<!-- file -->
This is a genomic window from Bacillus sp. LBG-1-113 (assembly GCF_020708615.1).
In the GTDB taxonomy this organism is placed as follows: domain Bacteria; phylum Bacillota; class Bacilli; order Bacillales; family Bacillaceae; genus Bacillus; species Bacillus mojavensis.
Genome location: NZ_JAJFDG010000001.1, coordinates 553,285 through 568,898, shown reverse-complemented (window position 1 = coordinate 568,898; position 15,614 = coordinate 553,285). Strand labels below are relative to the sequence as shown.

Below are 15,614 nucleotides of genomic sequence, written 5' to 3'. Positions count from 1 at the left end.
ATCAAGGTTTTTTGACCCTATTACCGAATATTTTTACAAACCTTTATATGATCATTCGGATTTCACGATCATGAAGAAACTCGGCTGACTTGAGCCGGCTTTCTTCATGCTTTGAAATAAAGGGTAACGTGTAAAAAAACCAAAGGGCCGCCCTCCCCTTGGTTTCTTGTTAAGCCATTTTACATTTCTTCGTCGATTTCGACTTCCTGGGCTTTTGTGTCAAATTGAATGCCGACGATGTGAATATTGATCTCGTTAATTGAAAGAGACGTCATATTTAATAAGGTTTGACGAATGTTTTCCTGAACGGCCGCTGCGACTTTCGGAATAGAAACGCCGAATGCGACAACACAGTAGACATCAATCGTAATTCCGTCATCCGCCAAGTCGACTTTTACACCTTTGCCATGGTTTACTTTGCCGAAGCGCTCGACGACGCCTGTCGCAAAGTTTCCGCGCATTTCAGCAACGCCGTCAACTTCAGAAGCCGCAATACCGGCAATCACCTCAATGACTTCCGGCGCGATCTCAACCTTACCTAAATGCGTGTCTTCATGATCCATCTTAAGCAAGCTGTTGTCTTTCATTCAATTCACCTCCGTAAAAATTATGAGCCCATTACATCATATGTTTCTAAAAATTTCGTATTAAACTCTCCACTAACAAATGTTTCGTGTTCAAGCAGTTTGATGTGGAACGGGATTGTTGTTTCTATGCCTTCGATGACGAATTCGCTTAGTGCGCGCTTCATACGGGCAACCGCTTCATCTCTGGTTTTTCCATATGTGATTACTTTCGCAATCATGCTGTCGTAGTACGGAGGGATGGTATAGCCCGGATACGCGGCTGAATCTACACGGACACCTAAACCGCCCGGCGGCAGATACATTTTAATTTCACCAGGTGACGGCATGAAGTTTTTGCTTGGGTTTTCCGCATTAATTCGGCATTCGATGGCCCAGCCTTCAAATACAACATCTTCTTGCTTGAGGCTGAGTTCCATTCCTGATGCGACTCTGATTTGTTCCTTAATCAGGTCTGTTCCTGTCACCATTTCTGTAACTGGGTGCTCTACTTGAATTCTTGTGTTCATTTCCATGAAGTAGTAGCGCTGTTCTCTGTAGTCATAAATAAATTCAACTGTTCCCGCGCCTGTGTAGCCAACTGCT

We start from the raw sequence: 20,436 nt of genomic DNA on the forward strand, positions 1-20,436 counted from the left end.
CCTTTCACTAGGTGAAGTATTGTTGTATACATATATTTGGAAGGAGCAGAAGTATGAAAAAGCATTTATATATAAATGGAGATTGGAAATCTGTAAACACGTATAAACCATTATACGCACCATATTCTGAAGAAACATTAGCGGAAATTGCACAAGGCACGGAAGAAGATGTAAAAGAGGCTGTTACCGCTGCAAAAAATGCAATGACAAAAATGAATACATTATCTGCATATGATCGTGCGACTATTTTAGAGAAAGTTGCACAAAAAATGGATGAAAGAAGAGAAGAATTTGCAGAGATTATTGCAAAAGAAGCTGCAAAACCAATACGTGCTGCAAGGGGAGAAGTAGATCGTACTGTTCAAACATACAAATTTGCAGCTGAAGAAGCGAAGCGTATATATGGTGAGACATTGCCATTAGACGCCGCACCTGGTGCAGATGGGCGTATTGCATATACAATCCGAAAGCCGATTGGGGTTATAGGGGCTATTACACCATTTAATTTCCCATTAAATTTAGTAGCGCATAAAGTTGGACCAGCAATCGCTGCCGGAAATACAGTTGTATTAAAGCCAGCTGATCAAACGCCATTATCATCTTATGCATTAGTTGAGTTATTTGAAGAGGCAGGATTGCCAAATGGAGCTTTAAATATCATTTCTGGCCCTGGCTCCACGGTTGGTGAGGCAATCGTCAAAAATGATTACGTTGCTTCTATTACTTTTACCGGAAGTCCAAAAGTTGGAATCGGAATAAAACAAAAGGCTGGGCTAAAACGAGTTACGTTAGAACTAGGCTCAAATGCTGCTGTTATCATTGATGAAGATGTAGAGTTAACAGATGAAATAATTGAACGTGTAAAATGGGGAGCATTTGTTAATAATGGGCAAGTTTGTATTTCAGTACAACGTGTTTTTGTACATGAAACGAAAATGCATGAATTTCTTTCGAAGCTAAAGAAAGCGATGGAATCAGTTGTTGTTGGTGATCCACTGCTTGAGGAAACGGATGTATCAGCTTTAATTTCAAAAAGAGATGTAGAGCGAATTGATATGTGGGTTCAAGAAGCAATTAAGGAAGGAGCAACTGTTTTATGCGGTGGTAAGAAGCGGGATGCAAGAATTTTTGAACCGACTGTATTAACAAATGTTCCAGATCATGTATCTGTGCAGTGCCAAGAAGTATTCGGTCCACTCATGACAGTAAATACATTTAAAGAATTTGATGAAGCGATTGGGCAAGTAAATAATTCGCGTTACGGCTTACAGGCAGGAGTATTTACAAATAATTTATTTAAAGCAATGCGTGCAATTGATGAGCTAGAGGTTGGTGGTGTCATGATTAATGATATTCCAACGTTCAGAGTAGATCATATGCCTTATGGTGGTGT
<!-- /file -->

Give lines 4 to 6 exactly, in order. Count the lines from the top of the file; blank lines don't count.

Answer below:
Below are 15,614 nucleotides of genomic sequence, written 5' to 3'. Positions count from 1 at the left end.
ATCAAGGTTTTTTGACCCTATTACCGAATATTTTTACAAACCTTTATATGATCATTCGGATTTCACGATCATGAAGAAACTCGGCTGACTTGAGCCGGCTTTCTTCATGCTTTGAAATAAAGGGTAACGTGTAAAAAAACCAAAGGGCCGCCCTCCCCTTGGTTTCTTGTTAAGCCATTTTACATTTCTTCGTCGATTTCGACTTCCTGGGCTTTTGTGTCAAATTGAATGCCGACGATGTGAATATTGATCTCGTTAATTGAAAGAGACGTCATATTTAATAAGGTTTGACGAATGTTTTCCTGAACGGCCGCTGCGACTTTCGGAATAGAAACGCCGAATGCGACAACACAGTAGACATCAATCGTAATTCCGTCATCCGCCAAGTCGACTTTTACACCTTTGCCATGGTTTACTTTGCCGAAGCGCTCGACGACGCCTGTCGCAAAGTTTCCGCGCATTTCAGCAACGCCGTCAACTTCAGAAGCCGCAATACCGGCAATCACCTCAATGACTTCCGGCGCGATCTCAACCTTACCTAAATGCGTGTCTTCATGATCCATCTTAAGCAAGCTGTTGTCTTTCATTCAATTCACCTCCGTAAAAATTATGAGCCCATTACATCATATGTTTCTAAAAATTTCGTATTAAACTCTCCACTAACAAATGTTTCGTGTTCAAGCAGTTTGATGTGGAACGGGATTGTTGTTTCTATGCCTTCGATGACGAATTCGCTTAGTGCGCGCTTCATACGGGCAACCGCTTCATCTCTGGTTTTTCCATATGTGATTACTTTCGCAATCATGCTGTCGTAGTACGGAGGGATGGTATAGCCCGGATACGCGGCTGAATCTACACGGACACCTAAACCGCCCGGCGGCAGATACATTTTAATTTCACCAGGTGACGGCATGAAGTTTTTGCTTGGGTTTTCCGCATTAATTCGGCATTCGATGGCCCAGCCTTCAAATACAACATCTTCTTGCTTGAGGCTGAGTTCCATTCCTGATGCGACTCTGATTTGTTCCTTAATCAGGTCTGTTCCTGTCACCATTTCTGTAACTGGGTGCTCTACTTGAATTCTTGTGTTCATTTCCATGAAGTAGTAGCGCTGTTCTCTGTAGTCATAAATAAATTCAACTGTTCCCGCGCCTGTGTAGCCAACTGCT

We start from the raw sequence: 20,436 nt of genomic DNA on the forward strand, positions 1-20,436 counted from the left end.